(Photo Courtesy of ASUU)
(Photo Courtesy of ASUU)
(Photo Courtesy of ASUU)

ASUU is starting a new outreach program called #DearUofU, which it hopes will help student leaders connect to the 30,000 students on campus.

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While administrators work to address bigger issues at the U, ASUU’s student leaders want to improve day-to-day campus life. With rising tuition and school fees, students have different concerns and are seeking different opportunities while at the U. Justin Spangler, student body president of ASUU, said the #DearUofU campaign hopes to connect students to what they need.

“Thirty thousand pairs of eyes can see much more than just mine or other campus leaders’,” Spangler said. “Which is why we started this campaign: to hear the voice of concerned students.”

Students can participate through Facebook, Instagram or Twitter. Students may share their feedback or ideas by logging onto one of these social media sites and using the hashtag DearUofU. ASUU leaders will review the submitted posts and pass them along to school administrators for further review, discussion and possible action.

Jack Bender, ASUU’s marketing director, has oversight of all of ASUU’s social media accounts. Bender said he hopes the campaign can make a difference.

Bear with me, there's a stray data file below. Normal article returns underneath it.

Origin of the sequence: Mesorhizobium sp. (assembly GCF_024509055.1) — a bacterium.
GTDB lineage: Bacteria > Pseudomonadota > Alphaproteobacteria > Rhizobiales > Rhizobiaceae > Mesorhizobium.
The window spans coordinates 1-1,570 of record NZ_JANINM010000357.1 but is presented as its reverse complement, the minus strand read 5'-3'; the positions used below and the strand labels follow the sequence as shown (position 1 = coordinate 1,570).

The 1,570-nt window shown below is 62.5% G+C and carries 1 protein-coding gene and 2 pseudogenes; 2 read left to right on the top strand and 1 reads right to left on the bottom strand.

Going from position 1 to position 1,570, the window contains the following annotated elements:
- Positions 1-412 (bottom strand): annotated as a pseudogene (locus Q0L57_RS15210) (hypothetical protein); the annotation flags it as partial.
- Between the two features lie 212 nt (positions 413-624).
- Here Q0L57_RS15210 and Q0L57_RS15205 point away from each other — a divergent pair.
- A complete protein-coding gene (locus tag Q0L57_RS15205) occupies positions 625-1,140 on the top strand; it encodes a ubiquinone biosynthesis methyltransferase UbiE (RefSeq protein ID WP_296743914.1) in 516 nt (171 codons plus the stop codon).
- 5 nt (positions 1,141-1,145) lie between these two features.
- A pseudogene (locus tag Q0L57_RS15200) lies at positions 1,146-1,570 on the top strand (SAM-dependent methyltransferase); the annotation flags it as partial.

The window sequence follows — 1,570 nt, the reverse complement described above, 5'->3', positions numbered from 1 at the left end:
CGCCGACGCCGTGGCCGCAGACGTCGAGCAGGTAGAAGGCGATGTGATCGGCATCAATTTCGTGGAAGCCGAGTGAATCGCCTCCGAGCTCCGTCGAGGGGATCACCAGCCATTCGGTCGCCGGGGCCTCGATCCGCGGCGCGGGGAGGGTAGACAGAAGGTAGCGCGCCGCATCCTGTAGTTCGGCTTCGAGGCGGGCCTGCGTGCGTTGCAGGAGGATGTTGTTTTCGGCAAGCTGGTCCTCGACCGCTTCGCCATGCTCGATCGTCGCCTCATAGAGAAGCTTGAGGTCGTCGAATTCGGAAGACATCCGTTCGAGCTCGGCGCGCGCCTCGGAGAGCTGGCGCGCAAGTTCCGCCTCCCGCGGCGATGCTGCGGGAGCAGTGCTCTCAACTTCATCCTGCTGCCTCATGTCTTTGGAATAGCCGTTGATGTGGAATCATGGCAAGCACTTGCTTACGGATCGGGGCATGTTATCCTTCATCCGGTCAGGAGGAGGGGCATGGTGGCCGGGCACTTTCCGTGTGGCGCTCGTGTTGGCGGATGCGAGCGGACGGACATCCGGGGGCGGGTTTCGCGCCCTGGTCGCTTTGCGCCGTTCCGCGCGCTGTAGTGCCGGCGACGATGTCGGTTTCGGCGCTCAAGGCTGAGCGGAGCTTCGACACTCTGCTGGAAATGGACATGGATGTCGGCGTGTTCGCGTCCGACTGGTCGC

“What I hope to get out of this is change,” Bender said. “I hope the administration can recognize that students are seeking change in small and big ways and that they take our feedback and put it to good use.”

Bender hopes #DearUofU makes administrators aware of the new ideas students and faculty have to make the U a safer place. Bender also said he hopes the campaign encourages students to advocate for change.

“I hope every student takes advantage of this campaign to create a better environment at the University of Utah,” Bender said. “Without retweets, likes and posts, the administration will not notice any change is needed.”

Spangler said he hopes #DearUofU will help change campus life and student groups for the better.

“The most efficient and effective way of achieving this is to have as many different
perspectives as possible,” Spangler said. “Hopefully some really good ideas [come out of this] that the current ASUU administration has not thought of.”

The program started last Monday and will continue until Mar. 4, when ASUU student leaders meet and discuss the results with President David Pershing and his administration. Currently, more than 50 students have submitted ideas concerning extra tutoring centers, a campus-wide lost and found and a tobacco-free campus.

s.eastwood@chronicle.utah.edu

@spenceast

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